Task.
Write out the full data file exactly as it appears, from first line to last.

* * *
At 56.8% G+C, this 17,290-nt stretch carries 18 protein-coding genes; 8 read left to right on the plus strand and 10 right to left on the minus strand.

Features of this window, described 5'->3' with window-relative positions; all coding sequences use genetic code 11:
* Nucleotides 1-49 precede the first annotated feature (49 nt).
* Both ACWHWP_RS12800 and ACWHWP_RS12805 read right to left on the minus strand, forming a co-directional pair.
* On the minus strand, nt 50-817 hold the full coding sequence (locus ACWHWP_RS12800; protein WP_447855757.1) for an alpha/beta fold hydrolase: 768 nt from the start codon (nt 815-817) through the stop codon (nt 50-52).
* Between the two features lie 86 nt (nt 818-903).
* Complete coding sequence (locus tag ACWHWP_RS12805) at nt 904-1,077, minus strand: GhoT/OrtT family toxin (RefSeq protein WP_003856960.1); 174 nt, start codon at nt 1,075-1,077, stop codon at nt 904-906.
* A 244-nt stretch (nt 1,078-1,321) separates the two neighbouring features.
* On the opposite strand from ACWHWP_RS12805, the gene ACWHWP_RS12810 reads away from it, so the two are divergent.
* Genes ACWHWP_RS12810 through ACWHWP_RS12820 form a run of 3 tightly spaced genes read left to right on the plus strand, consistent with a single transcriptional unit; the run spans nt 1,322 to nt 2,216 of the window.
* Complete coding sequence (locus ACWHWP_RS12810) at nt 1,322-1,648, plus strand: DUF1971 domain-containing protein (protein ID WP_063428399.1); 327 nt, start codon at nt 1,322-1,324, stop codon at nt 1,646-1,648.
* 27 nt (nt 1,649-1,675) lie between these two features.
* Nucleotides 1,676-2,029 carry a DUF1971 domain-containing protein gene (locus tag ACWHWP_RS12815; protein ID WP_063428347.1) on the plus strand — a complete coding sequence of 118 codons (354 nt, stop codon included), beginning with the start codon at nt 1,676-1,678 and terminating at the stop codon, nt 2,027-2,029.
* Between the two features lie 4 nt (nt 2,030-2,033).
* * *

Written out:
At 56.8% G+C, this 17,290-nt stretch carries 18 protein-coding genes; 8 read left to right on the plus strand and 10 right to left on the minus strand.

Features of this window, described 5'->3' with window-relative positions; all coding sequences use genetic code 11:
* Nucleotides 1-49 precede the first annotated feature (49 nt).
* Both ACWHWP_RS12800 and ACWHWP_RS12805 read right to left on the minus strand, forming a co-directional pair.
* On the minus strand, nt 50-817 hold the full coding sequence (locus ACWHWP_RS12800; protein WP_447855757.1) for an alpha/beta fold hydrolase: 768 nt from the start codon (nt 815-817) through the stop codon (nt 50-52).
* Between the two features lie 86 nt (nt 818-903).
* Complete coding sequence (locus tag ACWHWP_RS12805) at nt 904-1,077, minus strand: GhoT/OrtT family toxin (RefSeq protein WP_003856960.1); 174 nt, start codon at nt 1,075-1,077, stop codon at nt 904-906.
* A 244-nt stretch (nt 1,078-1,321) separates the two neighbouring features.
* On the opposite strand from ACWHWP_RS12805, the gene ACWHWP_RS12810 reads away from it, so the two are divergent.
* Genes ACWHWP_RS12810 through ACWHWP_RS12820 form a run of 3 tightly spaced genes read left to right on the plus strand, consistent with a single transcriptional unit; the run spans nt 1,322 to nt 2,216 of the window.
* Complete coding sequence (locus ACWHWP_RS12810) at nt 1,322-1,648, plus strand: DUF1971 domain-containing protein (protein ID WP_063428399.1); 327 nt, start codon at nt 1,322-1,324, stop codon at nt 1,646-1,648.
* 27 nt (nt 1,649-1,675) lie between these two features.
* Nucleotides 1,676-2,029 carry a DUF1971 domain-containing protein gene (locus tag ACWHWP_RS12815; protein ID WP_063428347.1) on the plus strand — a complete coding sequence of 118 codons (354 nt, stop codon included), beginning with the start codon at nt 1,676-1,678 and terminating at the stop codon, nt 2,027-2,029.
* Between the two features lie 4 nt (nt 2,030-2,033).